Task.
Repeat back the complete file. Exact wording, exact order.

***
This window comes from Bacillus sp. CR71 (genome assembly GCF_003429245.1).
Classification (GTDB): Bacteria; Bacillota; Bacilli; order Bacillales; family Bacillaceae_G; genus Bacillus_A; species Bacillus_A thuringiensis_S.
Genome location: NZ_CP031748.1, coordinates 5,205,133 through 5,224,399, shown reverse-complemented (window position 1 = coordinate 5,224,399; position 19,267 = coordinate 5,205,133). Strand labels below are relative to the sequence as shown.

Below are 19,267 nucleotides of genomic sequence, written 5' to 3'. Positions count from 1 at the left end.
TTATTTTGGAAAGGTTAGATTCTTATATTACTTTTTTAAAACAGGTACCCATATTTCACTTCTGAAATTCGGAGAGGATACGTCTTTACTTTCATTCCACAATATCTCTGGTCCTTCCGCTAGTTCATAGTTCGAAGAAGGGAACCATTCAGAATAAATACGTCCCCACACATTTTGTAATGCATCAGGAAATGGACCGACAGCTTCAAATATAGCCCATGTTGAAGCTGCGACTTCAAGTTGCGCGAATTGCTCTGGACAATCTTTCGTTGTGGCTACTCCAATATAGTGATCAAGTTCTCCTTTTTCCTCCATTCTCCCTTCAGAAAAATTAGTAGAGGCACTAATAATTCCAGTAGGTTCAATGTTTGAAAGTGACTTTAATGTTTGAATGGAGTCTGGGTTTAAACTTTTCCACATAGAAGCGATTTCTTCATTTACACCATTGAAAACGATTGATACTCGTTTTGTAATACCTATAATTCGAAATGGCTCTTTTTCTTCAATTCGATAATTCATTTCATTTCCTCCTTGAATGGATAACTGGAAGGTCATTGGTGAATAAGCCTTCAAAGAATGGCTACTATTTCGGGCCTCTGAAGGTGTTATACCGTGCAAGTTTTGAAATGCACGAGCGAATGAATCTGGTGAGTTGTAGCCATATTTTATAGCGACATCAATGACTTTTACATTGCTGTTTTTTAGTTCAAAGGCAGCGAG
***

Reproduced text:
This window comes from Bacillus sp. CR71 (genome assembly GCF_003429245.1).
Classification (GTDB): Bacteria; Bacillota; Bacilli; order Bacillales; family Bacillaceae_G; genus Bacillus_A; species Bacillus_A thuringiensis_S.
Genome location: NZ_CP031748.1, coordinates 5,205,133 through 5,224,399, shown reverse-complemented (window position 1 = coordinate 5,224,399; position 19,267 = coordinate 5,205,133). Strand labels below are relative to the sequence as shown.

Below are 19,267 nucleotides of genomic sequence, written 5' to 3'. Positions count from 1 at the left end.
TTATTTTGGAAAGGTTAGATTCTTATATTACTTTTTTAAAACAGGTACCCATATTTCACTTCTGAAATTCGGAGAGGATACGTCTTTACTTTCATTCCACAATATCTCTGGTCCTTCCGCTAGTTCATAGTTCGAAGAAGGGAACCATTCAGAATAAATACGTCCCCACACATTTTGTAATGCATCAGGAAATGGACCGACAGCTTCAAATATAGCCCATGTTGAAGCTGCGACTTCAAGTTGCGCGAATTGCTCTGGACAATCTTTCGTTGTGGCTACTCCAATATAGTGATCAAGTTCTCCTTTTTCCTCCATTCTCCCTTCAGAAAAATTAGTAGAGGCACTAATAATTCCAGTAGGTTCAATGTTTGAAAGTGACTTTAATGTTTGAATGGAGTCTGGGTTTAAACTTTTCCACATAGAAGCGATTTCTTCATTTACACCATTGAAAACGATTGATACTCGTTTTGTAATACCTATAATTCGAAATGGCTCTTTTTCTTCAATTCGATAATTCATTTCATTTCCTCCTTGAATGGATAACTGGAAGGTCATTGGTGAATAAGCCTTCAAAGAATGGCTACTATTTCGGGCCTCTGAAGGTGTTATACCGTGCAAGTTTTGAAATGCACGAGCGAATGAATCTGGTGAGTTGTAGCCATATTTTATAGCGACATCAATGACTTTTACATTGCTGTTTTTTAGTTCAAAGGCAGCGAG